Sarcoidosis and your skin: Signs and symptoms
Where does sarcoidosis appear on the skin?
This disease can appear anywhere on the skin. Most often, you’ll see it on your:
Face, especially around the eyes or mouth or on the nose
Upper body, legs, or arms
Skin that has a scar, tattoo, or piercing
Skin sarcoidosis can also cause changes to your nails, mouth sores, or hair loss.
What does sarcoidosis look like on the skin?
Sarcoidosis can appear on the skin in many ways. The following pictures show some ways this disease can affect the skin or nails.
A common sign of sarcoidosis on the skin, especially among African American women, these bumps tend to develop on the face (often around the eyes) or neck. Called papules, the bumps can be reddish brown, violet, tan, brown, or the same color as your skin. They’re usually painless.
Called a plaque, this raised patch can feel smooth or scaly. The color varies, but most tend to be reddish brown, purple, or brown. Plaques usually develop on the face, scalp, arms, back, legs, or buttocks. As plaques heal, they can cause scarring. When this happens on the scalp, it may lead to hair loss.
Bumps, patches, and discolored skin
Some people develop firm bumps and patches like the ones shown on this woman’s face and neck. On darker skin tones, these patches and bumps can be darker or lighter than a person’s natural skin tone. People with lighter skin tones tend to have red or pink discoloration.
Lumps under the skin
One or more lumps that sit deep in the skin can develop. Called nodules, these lumps usually develop on the arms and can be painless or feel slightly tender. This patient developed nodules on her shoulder, along with raised patches.
For some people, sarcoidosis begins with a tender-feeling rash called erythema nodosum. The rash usually develops on the shins, but it can appear elsewhere. Seeing this rash isn’t a sure sign that you have sarcoidosis. Other diseases can cause this rash. If you have sarcoidosis, this rash usually means that the sarcoidosis will clear on its own within a few weeks to months. Sarcoidosis can also come and go for a few years, but it’s rarely serious.
Rash with fever and other symptoms
Some people who develop a rash also have a fever, fatigue, swollen lymph nodes (often called glands), arthritis, and other symptoms. This is known as Löfgren syndrome, which may also cause painful lumps, especially on the shins. Löfgren syndrome is a sign that the sarcoidosis will likely clear on its own within a few weeks to months.
Change to a scar (left), tattoo (right), or body piercing
Sarcoidosis can develop in a scar, tattoo, or piercing. When it does, it often causes one or more tiny bumps. The affected skin may feel lumpy, firmer than normal, sore, or itchy. Some people develop discolored skin and swelling.
If you see a change to a scar, tattoo, or body piercing, see a dermatologist.
Small bumps in a scar, tattoo (including a cosmetic tattoo), or body piercing may be the only noticeable sign of sarcoidosis. Caught early, sarcoidosis can be treated successfully.
Smooth, shiny lumps and raised patches
These tend to form on the head and neck, especially on the nose, lips, and cheeks. The medical name is lupus pernio, but it has nothing to do with lupus. If you see these raised patches or lumps, it’s important to see a dermatologist. Treatment can prevent worsening of sarcoidosis on the skin. Your dermatologist will also refer you to other doctors who can tell you whether you have sarcoidosis in your lungs or other organs.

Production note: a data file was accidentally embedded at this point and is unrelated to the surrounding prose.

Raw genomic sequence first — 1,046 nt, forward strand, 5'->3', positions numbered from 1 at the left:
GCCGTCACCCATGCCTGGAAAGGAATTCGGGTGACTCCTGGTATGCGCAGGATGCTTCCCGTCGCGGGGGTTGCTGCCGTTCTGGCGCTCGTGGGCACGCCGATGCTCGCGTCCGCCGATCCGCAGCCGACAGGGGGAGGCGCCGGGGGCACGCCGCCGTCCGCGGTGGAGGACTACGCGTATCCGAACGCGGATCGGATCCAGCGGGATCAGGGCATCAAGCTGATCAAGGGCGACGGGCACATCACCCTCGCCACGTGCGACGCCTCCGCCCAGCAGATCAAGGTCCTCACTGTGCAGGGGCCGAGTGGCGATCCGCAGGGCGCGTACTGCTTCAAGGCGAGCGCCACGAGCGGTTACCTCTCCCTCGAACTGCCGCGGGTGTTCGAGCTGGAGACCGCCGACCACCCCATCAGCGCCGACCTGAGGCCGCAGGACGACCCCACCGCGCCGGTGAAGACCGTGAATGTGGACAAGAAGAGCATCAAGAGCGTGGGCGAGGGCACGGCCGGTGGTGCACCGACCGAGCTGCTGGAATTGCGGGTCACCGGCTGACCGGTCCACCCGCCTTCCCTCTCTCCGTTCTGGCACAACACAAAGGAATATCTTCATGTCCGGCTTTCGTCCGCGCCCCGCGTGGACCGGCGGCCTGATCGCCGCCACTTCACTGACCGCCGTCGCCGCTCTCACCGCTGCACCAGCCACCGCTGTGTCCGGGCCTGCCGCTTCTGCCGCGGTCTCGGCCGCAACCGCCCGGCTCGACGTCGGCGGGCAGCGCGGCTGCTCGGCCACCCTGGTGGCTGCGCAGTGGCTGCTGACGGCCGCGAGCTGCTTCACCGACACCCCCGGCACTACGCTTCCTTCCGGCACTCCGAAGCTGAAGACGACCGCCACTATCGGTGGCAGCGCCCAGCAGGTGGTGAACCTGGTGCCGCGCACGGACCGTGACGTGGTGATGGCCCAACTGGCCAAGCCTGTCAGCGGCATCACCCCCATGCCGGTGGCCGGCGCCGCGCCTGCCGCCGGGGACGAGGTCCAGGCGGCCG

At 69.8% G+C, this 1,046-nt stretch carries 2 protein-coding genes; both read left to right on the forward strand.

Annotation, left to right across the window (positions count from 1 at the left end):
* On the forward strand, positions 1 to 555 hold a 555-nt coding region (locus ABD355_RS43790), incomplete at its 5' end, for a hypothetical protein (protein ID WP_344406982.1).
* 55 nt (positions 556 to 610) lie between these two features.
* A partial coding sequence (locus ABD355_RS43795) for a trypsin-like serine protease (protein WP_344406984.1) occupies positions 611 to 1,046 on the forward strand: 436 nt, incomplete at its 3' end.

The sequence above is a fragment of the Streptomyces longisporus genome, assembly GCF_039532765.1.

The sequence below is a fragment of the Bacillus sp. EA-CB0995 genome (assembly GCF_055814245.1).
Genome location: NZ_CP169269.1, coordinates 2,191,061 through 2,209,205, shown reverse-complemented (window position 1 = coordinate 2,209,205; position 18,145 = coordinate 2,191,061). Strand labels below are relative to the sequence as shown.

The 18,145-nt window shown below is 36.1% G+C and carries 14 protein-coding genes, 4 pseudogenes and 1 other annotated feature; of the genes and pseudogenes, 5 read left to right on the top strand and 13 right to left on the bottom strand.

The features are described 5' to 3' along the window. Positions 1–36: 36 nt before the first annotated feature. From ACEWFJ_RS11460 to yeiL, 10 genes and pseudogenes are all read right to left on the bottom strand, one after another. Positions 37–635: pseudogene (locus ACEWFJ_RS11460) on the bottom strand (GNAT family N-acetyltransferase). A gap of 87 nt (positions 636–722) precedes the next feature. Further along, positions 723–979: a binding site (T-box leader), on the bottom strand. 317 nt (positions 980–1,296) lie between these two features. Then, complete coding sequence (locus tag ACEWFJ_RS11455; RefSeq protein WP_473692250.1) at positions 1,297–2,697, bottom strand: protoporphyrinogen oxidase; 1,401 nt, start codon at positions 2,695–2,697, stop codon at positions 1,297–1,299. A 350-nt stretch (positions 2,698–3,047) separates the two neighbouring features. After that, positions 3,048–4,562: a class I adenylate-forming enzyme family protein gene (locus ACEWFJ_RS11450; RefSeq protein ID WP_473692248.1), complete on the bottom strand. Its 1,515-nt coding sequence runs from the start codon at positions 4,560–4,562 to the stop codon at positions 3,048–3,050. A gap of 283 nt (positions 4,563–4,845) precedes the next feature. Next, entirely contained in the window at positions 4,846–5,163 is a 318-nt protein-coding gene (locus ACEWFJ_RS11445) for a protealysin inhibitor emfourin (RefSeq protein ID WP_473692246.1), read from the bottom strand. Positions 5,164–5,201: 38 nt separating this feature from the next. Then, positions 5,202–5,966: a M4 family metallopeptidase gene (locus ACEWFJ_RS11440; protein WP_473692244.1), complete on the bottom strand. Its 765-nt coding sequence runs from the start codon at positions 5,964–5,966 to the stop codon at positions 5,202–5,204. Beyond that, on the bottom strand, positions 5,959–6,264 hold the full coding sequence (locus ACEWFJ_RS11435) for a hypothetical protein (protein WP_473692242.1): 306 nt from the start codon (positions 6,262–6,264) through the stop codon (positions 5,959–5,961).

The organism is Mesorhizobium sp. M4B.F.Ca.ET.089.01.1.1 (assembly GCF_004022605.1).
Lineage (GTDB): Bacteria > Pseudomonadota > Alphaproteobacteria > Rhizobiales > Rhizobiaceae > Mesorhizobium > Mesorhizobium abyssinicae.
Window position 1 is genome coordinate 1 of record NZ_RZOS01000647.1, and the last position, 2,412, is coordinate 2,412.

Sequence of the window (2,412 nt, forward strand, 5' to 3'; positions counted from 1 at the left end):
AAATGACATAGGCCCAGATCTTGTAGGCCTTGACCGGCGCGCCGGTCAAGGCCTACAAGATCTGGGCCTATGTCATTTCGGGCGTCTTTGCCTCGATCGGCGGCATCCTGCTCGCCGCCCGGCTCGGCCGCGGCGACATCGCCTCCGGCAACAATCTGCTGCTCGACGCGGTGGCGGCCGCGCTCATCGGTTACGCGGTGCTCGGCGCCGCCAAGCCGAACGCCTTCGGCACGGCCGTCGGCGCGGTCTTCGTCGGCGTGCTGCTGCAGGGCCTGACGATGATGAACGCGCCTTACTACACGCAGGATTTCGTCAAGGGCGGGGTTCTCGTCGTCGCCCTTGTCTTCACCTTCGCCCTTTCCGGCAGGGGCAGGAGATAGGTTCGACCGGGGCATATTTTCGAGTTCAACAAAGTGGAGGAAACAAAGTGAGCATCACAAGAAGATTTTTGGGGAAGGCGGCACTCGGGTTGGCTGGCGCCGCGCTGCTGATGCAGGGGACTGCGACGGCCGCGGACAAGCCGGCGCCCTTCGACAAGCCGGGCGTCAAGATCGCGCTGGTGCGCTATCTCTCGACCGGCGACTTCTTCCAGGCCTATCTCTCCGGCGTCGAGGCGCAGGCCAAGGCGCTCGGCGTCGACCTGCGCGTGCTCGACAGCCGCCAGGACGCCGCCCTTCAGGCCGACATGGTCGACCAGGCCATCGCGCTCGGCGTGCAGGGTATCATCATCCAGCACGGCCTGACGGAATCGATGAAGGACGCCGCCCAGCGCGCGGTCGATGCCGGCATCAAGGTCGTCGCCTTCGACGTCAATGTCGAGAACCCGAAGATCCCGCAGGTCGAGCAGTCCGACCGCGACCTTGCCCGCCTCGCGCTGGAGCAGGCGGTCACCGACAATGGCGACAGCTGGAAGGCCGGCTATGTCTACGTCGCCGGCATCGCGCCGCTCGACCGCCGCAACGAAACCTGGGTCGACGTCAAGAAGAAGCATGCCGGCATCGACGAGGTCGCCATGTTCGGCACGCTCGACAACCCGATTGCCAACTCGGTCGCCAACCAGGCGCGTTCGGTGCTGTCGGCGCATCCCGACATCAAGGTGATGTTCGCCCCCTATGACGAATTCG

When sarcoidosis affects the nails, it can discolor the nail, cause the nail to lift up, or deform some nails. It can also destroy the nail and cause swollen fingers or toes.
If you have sarcoidosis on your skin, you may also notice one or more of these symptoms where you have sarcoidosis on your skin:
Swelling on your skin
Skin feels warm to the touch
Tenderness or pain
You can also have sarcoidosis on your skin, without having any symptoms like itch or tenderness.
Why some people develop sarcoidosis is still a bit of a mystery. While doing research to answer this question, researchers discovered that some people are more likely to develop it than others. To see if you have an increased risk, go to: Sarcoidosis and your skin: Causes.
Images 1, 13: Used with permission of the Journal of the American Academy of Dermatology. (J Am Acad Dermatol. 2012;66:e1-18.)
Image 2: Used with permission of the Journal of the American Academy of Dermatology. (J Am Acad Dermatol. 2013;68:765-73.)
Images 3, 11, 14: Used with permission of DermNet NZ.
Image 4: Used with permission of the Journal of the American Academy of Dermatology. (J Am Acad Dermatol. 2014;70:111-3.)
Images 5, 6; Used with permission of the JAAD Case Reports. (JAAD Case Rep. 2017 Apr 14;3(3):208-11.)
Image 7: Used with permission of the JAAD Case Reports. (JAAD Case Rep. 2020 Apr 25;6(4):348-350.)
Image 8, 12: Used with permission of the American Academy of Dermatology National Library of Dermatologic Teaching Slides.
Image 9: Used with permission of the Journal of the American Academy of Dermatology. (J Am Acad Dermatol. 2003;49:75-8.)
Image 10: Used with permission of the JAAD Case Reports. (JAAD Case Rep. 2016 Apr 15;2(2):146-9.)
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Wu JH, Imadojemu S, et al. “The evolving landscape of cutaneous sarcoidosis: Pathogenic insight, clinical challenges, and new frontiers in therapy.” Am J Clin Dermatol. 2022 Jul;23(4):499-514.
Paula Ludmann, MS
Arturo R. Dominguez, MD, FAAD
Neelam Khan, MD, FAAD
Ivy Lee, MD, FAAD
Last updated: 3/24/23